On Seven Novels and a Story
On Seven Novels and a Story
Ranging from Victorian to modern works—Lewis Carroll’s Alice in Wonderland, Carlo Collodi’s Pinocchio, Henry James’s What Maisie Knew, J. M. Barrie’s Peter and Wendy, Franz Kafka’s “The Cares of a Family Man,” Richard Hughes’s A High Wind in Jamaica, Elizabeth Bowen’s The Death of the Heart, and Vladimir Nabokov’s Lolita—Kenneth Gross’s book delves into stories that center around the figure of a strange and dangerous child.
Whether written for adults or child readers, or both at once, these stories all show us odd, even frightening visions of innocence. We see these children’s uncanny powers of speech, knowledge, and play, as well as their nonsense and violence. And, in the tales, these child-lives keep changing shape. These are children who are often endangered as much as dangerous, haunted as well as haunting. They speak for lost and unknown childhoods. In looking at these narratives, Gross traces the reader’s thrill of companionship with these unpredictable, often solitary creatures—children curious about the adult world, who while not accommodating its rules, fall into ever more troubling conversations with adult fears and desires. This book asks how such imaginary children, objects of wonder, challenge our ways of seeing the world, our measures of innocence and experience, and our understanding of time and memory.
208 pages | 5 1/2 x 8 1/2 | © 2022
Literature and Literary Criticism: General Criticism and Critical Theory
"An original spin on literary criticism."
“A series of startling insights and evocations, Dangerous Children reveals just how uncanny and enigmatic children can be. In eight really quite brilliantly subtle chapters Gross shows us, improbably, that we have never really been curious enough about childhood.”
Adam Phillips, author of On Getting Better
“This exhilarating, risk-taking study draws together children figured in disparate writers and transfigures our reading of them. Lewis Carroll and Kafka, Elizabeth Bowen and Richard Hughes, Nabokov and Henry James, Collodi and Barrie, all generate dangerous children who live between play and death. Gross brilliantly conveys their mystery.”
Gillian Beer, author of Alice in Space: The Sideways Victorian World of Lewis Carroll
“Gross doesn’t call his children dangerous for nothing. From Carroll’s Alice to Collodi’s Pinocchio and Nabokov’s Lolita, they are all fictional and therefore cannot die. They are also especially well equipped, in this subtle analysis, to suffer and explore the dangers of innocence entangled in knowledge. As the text reminds us, it was very clear to the heroine of What Maisie Knew that she was not supposed to know things. The book is a wonderful read on many accounts, not least because its apparently pastoral topic becomes so eerie.”
Michael Wood, author of Yeats and Violence
Table of Contents
I look here at the ways that certain writers have imagined childhood. I’m curious about how these imagined children catch hold of us, often in scary or painful fashion. What do these dangerous children have to do with what we are and were? What do they ask of me? What is my part in these children?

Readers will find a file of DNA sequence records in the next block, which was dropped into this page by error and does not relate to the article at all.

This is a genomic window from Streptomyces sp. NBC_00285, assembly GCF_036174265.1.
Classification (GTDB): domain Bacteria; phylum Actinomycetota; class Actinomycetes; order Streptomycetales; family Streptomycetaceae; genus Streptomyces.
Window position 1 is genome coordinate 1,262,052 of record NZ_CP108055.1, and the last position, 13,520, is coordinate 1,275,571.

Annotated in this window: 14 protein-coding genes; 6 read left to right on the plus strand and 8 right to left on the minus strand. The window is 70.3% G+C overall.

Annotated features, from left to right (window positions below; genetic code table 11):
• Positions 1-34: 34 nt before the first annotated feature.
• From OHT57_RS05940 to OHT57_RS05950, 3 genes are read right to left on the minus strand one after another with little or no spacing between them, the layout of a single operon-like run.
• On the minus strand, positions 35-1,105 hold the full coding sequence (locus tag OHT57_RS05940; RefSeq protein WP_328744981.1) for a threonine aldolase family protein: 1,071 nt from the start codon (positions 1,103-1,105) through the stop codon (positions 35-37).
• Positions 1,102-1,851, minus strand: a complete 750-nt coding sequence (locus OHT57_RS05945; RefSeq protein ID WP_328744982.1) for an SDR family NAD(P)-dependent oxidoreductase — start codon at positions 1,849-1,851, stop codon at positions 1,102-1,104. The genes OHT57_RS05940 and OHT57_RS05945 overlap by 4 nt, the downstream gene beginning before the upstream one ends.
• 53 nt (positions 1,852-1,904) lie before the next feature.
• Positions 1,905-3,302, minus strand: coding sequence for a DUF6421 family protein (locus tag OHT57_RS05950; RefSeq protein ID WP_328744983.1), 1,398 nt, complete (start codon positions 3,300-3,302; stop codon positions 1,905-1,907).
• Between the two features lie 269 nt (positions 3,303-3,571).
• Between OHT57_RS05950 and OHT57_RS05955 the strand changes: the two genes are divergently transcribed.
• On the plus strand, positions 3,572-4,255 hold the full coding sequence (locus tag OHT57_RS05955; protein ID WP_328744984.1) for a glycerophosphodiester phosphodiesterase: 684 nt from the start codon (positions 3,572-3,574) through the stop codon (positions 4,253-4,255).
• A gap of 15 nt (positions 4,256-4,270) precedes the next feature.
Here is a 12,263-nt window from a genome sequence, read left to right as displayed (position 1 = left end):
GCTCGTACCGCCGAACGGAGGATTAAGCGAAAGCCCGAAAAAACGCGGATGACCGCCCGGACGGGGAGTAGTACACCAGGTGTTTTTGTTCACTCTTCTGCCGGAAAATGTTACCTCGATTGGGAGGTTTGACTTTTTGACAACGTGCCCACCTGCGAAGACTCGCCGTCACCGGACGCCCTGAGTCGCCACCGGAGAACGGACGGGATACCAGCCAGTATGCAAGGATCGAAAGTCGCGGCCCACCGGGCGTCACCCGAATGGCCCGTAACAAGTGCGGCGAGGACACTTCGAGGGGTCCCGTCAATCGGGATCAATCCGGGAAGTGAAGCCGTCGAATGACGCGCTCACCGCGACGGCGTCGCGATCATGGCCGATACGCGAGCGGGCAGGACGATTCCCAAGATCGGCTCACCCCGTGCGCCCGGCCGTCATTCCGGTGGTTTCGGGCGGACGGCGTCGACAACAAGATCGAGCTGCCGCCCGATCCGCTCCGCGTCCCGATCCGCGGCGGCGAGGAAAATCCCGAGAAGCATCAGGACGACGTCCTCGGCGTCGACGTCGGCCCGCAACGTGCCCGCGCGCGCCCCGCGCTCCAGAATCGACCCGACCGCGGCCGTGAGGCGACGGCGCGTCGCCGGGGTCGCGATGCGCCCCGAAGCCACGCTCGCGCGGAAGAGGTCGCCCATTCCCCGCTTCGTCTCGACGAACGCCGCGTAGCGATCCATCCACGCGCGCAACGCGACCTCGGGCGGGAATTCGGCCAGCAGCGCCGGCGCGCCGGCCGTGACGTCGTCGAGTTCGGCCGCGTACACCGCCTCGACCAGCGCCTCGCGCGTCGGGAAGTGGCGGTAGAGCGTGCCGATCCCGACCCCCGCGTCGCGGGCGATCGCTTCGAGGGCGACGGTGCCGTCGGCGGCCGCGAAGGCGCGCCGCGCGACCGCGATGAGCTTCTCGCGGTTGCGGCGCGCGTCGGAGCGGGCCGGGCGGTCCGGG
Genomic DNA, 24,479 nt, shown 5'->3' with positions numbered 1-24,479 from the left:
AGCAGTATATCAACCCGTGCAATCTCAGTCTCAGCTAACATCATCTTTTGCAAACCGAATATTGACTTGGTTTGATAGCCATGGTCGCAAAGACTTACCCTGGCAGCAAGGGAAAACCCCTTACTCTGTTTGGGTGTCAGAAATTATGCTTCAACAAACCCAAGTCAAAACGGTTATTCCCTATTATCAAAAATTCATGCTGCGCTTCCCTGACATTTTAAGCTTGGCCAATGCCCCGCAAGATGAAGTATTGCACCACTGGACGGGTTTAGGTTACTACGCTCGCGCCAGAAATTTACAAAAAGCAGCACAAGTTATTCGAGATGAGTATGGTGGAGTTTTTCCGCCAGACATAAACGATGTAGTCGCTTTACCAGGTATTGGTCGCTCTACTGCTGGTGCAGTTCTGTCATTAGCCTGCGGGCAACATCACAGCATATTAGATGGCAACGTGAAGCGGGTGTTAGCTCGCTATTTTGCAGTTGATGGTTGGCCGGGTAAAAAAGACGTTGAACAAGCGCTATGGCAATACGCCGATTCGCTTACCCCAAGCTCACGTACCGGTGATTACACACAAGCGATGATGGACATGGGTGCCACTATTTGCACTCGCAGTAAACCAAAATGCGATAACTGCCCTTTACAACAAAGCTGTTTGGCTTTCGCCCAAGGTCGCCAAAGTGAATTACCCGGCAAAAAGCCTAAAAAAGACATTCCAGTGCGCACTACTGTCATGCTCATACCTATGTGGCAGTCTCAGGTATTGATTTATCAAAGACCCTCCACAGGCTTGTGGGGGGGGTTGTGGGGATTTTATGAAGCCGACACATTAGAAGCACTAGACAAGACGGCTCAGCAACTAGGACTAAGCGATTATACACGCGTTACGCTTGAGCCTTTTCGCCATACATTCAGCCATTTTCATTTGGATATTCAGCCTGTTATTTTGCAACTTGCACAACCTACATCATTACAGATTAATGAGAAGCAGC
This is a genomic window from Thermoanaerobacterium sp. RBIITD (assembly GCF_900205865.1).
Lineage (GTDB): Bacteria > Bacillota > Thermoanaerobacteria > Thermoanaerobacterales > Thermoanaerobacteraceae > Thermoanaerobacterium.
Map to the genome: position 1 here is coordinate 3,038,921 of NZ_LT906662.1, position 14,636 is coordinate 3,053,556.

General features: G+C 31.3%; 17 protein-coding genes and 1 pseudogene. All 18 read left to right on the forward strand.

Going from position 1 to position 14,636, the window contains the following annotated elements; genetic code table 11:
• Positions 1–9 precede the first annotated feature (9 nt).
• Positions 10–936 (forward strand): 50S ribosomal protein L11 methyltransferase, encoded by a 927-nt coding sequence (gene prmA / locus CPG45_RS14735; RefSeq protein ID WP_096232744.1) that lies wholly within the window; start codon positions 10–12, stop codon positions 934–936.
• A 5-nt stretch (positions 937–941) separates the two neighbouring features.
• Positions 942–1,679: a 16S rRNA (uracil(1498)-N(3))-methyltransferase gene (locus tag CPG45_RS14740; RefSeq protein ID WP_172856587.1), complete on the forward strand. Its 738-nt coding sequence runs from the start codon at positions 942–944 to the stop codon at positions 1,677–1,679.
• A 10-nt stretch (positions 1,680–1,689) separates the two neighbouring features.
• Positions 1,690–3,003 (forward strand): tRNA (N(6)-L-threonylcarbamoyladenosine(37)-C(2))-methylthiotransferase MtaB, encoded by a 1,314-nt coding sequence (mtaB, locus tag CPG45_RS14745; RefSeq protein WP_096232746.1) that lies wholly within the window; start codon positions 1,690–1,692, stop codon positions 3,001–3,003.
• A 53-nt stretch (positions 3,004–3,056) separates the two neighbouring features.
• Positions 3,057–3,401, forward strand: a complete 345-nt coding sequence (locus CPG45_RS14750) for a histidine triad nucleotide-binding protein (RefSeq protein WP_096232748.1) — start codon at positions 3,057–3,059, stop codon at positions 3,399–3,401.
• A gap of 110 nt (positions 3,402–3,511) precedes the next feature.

The writings I’ve focused on are Lewis Carroll’s Alice in Wonderland (1865) and Through the Looking-Glass (1871), Carlo Collodi’s Pinocchio (1883), Henry James’s What Maisie Knew (1897), J. M. Barrie’s Peter and Wendy (1911), Franz Kafka’s “The Cares of a Family Man” (1919), Richard Hughes’s A High Wind in Jamaica (1929), Elizabeth Bowen’s The Death of the Heart (1938), and Vladimir Nabokov’s Lolita (1955). The fascination of these stories’ imagined children lies in their unsettling energy, their playfulness, their willfulness, their capacity for survival and transformation, their bluntness and violence. It lies in their unpredictability, in a fierce curiosity about the adult world joined with a refusal to readily accommodate to its rules.
These dream children invade our milder dreams of childhood. They enlarge and test our inherited pictures of innocence, and its loss. They make innocence at home within unexpected forms of knowledge, pleasure, and craft. They create paradoxical alliances between weakness and strength, seriousness and jest, sense and nonsense, the human and the nonhuman.
These children’s voices—by turns wounded, comic, questioning, ecstatic, and cruel—can summon a world of listeners. They may speak with terrible plainness. Or their words may sound unrelatable, half-articulate, not like words at all. (“Learning to speak, the child has either too few or too many words.”) Ordinary language may struggle to keep up with them. All of these children are storytellers, but their way with stories is often at odds with that of the adults around them. The children often fall into silence, or into conversations that drive them, and those they’re talking with, a little mad.